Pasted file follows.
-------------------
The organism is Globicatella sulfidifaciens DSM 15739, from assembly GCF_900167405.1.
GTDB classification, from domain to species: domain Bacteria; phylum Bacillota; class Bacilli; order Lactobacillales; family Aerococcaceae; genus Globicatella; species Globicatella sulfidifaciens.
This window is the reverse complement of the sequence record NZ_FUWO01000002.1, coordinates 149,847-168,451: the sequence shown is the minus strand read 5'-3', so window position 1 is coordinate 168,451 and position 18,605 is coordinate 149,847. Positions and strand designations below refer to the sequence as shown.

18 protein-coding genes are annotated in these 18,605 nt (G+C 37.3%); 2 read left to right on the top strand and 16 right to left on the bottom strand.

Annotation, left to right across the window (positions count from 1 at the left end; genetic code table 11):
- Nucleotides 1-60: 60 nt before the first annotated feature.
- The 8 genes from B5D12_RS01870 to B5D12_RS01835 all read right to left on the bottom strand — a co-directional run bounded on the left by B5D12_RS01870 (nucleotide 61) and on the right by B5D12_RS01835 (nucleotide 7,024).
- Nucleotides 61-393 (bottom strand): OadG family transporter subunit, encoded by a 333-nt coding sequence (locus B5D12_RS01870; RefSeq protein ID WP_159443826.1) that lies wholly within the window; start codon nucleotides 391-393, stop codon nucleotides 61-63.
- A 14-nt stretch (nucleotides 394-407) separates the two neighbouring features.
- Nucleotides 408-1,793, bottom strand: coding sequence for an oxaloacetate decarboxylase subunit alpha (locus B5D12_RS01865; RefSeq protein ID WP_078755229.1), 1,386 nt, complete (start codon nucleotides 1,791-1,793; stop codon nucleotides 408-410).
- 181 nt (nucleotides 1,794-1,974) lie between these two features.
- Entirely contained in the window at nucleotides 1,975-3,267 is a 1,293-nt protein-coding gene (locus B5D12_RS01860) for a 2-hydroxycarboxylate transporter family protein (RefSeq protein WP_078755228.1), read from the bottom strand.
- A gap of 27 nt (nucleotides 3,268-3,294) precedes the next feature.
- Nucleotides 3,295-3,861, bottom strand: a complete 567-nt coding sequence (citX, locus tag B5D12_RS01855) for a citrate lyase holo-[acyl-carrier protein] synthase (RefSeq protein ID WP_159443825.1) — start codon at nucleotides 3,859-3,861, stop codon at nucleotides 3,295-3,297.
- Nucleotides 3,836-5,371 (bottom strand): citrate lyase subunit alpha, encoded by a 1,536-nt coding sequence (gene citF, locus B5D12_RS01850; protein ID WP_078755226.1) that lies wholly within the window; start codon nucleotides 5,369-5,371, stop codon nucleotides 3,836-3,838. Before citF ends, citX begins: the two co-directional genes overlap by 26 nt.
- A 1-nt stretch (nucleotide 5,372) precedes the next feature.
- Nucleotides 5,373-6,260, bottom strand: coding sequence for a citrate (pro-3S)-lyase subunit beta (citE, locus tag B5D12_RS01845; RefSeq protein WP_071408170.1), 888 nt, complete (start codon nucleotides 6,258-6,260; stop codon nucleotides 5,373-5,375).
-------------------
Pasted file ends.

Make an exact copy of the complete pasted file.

The organism is Globicatella sulfidifaciens DSM 15739, from assembly GCF_900167405.1.
GTDB classification, from domain to species: domain Bacteria; phylum Bacillota; class Bacilli; order Lactobacillales; family Aerococcaceae; genus Globicatella; species Globicatella sulfidifaciens.
This window is the reverse complement of the sequence record NZ_FUWO01000002.1, coordinates 149,847-168,451: the sequence shown is the minus strand read 5'-3', so window position 1 is coordinate 168,451 and position 18,605 is coordinate 149,847. Positions and strand designations below refer to the sequence as shown.

18 protein-coding genes are annotated in these 18,605 nt (G+C 37.3%); 2 read left to right on the top strand and 16 right to left on the bottom strand.

Annotation, left to right across the window (positions count from 1 at the left end; genetic code table 11):
- Nucleotides 1-60: 60 nt before the first annotated feature.
- The 8 genes from B5D12_RS01870 to B5D12_RS01835 all read right to left on the bottom strand — a co-directional run bounded on the left by B5D12_RS01870 (nucleotide 61) and on the right by B5D12_RS01835 (nucleotide 7,024).
- Nucleotides 61-393 (bottom strand): OadG family transporter subunit, encoded by a 333-nt coding sequence (locus B5D12_RS01870; RefSeq protein ID WP_159443826.1) that lies wholly within the window; start codon nucleotides 391-393, stop codon nucleotides 61-63.
- A 14-nt stretch (nucleotides 394-407) separates the two neighbouring features.
- Nucleotides 408-1,793, bottom strand: coding sequence for an oxaloacetate decarboxylase subunit alpha (locus B5D12_RS01865; RefSeq protein ID WP_078755229.1), 1,386 nt, complete (start codon nucleotides 1,791-1,793; stop codon nucleotides 408-410).
- 181 nt (nucleotides 1,794-1,974) lie between these two features.
- Entirely contained in the window at nucleotides 1,975-3,267 is a 1,293-nt protein-coding gene (locus B5D12_RS01860) for a 2-hydroxycarboxylate transporter family protein (RefSeq protein WP_078755228.1), read from the bottom strand.
- A gap of 27 nt (nucleotides 3,268-3,294) precedes the next feature.
- Nucleotides 3,295-3,861, bottom strand: a complete 567-nt coding sequence (citX, locus tag B5D12_RS01855) for a citrate lyase holo-[acyl-carrier protein] synthase (RefSeq protein ID WP_159443825.1) — start codon at nucleotides 3,859-3,861, stop codon at nucleotides 3,295-3,297.
- Nucleotides 3,836-5,371 (bottom strand): citrate lyase subunit alpha, encoded by a 1,536-nt coding sequence (gene citF, locus B5D12_RS01850; protein ID WP_078755226.1) that lies wholly within the window; start codon nucleotides 5,369-5,371, stop codon nucleotides 3,836-3,838. Before citF ends, citX begins: the two co-directional genes overlap by 26 nt.
- A 1-nt stretch (nucleotide 5,372) precedes the next feature.
- Nucleotides 5,373-6,260, bottom strand: coding sequence for a citrate (pro-3S)-lyase subunit beta (citE, locus tag B5D12_RS01845; RefSeq protein WP_071408170.1), 888 nt, complete (start codon nucleotides 6,258-6,260; stop codon nucleotides 5,373-5,375).